Due to injuries or ineffectiveness amongst starting quarterbacks, eight backups have been called into action this season. We rank their performances.
In less than a month, eight Week 1 backup quarterbacks have seen the field, and that’s without counting Ryan Fitzpatrick and Kirk Cousins, who entered training camp as backups only to step into starting roles once the players in front of them suffered their respective off- and on-field falls from grace. Five of those eight have started at least one game, and on Thursday night, Michael Vick will become the sixth after Steelers cornerstone Ben Roethlisberger was ruled out for the next four to six weeks with an MCL injury.
As NFL.com’s Gregg Rosenthal pointed out on Sunday, casual fans won’t be able to escape nationally-televised backup quarterback action in Week 4. On Sunday night, it could very well be Brandon Weeden vs. Luke McCown under the lights of the Superdome in a Cowboys–Saints matchup that isn’t quite what NBC bargained for. And at the rate he’s been knocked around through three weeks of losing efforts, would it be a total surprise if Matthew Stafford yielded to Dan Orlovsky for a play or two when the Lions take on the Seahawks in Seattle on Monday night?
October is sure to bring more separation within the division standings, and many of the teams who have already had to send out their second option at QB may be sweating their upcoming schedules, but there is something to be said for knowing what you have on the sidelines. Below, a closer look at what the eight teams who have turned to their backups at some point in the young season have learned about their second-stringers, how they should feel going forward and which backups may be next to tighten their chinstraps.
‘So you’re telling me there’s a chance’
1. Brandon Weeden, Cowboys: two games, one start, 29 of 33 (87.9%), 305 yards, 1 TD, 1 INT
Weeden picked the worst time for his worst decision of Sunday’s 39–28 loss to Atlanta, a gift-wrapped interception on an overthrow that gave the Falcons life late in the second quarter after the Cowboys had dominated for long stretches of the first half. The Dallas offense sputtered down the stretch, but in steady tight end Jason Witten, pass-catching back Lance Dunbar and slot receiver Cole Beasley (the only Cowboys receiver to catch a pass in Week 3), Weeden has all the weapons necessary to complement his running game with the safe throws expected of a reliable backup until Dez Bryant returns.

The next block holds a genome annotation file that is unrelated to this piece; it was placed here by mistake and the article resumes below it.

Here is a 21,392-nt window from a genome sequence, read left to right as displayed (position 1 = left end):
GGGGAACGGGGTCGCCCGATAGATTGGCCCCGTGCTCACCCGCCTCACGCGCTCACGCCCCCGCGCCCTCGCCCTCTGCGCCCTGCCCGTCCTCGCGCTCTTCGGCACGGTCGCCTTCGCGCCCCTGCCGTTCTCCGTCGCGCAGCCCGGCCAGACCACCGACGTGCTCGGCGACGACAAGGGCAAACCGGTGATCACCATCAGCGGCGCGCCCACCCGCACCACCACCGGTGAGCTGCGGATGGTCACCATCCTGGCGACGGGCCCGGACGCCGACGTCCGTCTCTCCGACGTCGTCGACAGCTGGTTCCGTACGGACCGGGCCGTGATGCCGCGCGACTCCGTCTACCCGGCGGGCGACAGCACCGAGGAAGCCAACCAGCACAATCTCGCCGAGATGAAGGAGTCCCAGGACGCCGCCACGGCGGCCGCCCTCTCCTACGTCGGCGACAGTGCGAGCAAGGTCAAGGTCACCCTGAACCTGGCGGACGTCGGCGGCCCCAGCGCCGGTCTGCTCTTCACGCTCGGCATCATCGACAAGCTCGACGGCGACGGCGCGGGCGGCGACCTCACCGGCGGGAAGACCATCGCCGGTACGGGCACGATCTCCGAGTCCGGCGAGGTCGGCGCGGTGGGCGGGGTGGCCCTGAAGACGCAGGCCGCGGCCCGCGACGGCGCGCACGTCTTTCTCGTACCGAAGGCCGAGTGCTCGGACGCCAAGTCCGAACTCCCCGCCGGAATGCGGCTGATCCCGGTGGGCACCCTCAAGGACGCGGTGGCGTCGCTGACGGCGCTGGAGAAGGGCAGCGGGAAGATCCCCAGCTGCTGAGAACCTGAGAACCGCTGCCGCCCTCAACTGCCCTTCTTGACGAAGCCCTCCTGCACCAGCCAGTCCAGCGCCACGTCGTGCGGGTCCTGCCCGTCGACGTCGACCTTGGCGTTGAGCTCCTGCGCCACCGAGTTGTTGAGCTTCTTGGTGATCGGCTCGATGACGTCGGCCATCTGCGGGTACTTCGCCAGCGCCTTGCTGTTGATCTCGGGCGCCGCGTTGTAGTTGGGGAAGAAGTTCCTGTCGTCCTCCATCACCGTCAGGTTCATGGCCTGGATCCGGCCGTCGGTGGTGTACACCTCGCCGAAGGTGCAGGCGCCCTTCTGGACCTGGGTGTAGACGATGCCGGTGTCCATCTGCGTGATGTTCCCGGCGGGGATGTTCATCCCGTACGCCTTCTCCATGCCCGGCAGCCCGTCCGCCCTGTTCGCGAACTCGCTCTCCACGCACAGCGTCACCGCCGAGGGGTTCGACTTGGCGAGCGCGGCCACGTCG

The Cowboys were fortunate to bank two division wins before losing Tony Romo to a broken collarbone, and no one else in the NFC East looks ready to go on the type of run that would force Weeden to play outside of his means in the coming weeks.
2. Luke McCown, Saints: one game, one start, 31 of 38 (81.6%), 310 yards, 0 TD, 1 INT
What more could you possibly want from a guy making his first start since 2011? Sure, McCown took what the Carolina defense was giving him and rarely tested the secondary with deep balls, but a dozen other quarterbacks do that every week in the NFL and don’t complete 19 of their first 20 passes. It took a fantastic late interception from Panthers cornerback Josh Norman on one of those rare vertical shots to stop the Saints’ rally short on Sunday.
Drew Brees appears to have avoided the worst-case scenario with his injured throwing shoulder, and McCown may return to his post on the sidelines with some encouraging tape to go with his career 2–8 record as a starter.
Nothing boosts the stock of a backup quarterback quite like returning to the sidelines immediately after a victory in a spot-start. The calls for Manziel should only get louder as the Browns ride a healthy Josh McCown into a murderous seven-game stretch of their schedule that features five road games and home dates with the first-place Broncos and Cardinals.
Cynically, the bench may be Manziel’s fastest path to the full-time starting job. McCown could shoulder the blame for as long as possible during what has the makings of a very painful slide through October and November before yielding to Manziel, who looked miles ahead of his rookie season form in the first two weeks.
‘Get us out of the stadium’
4. Michael Vick, Steelers: one game, 5 of 6 (83.3%), 38 yards, 0 TD, 0 INT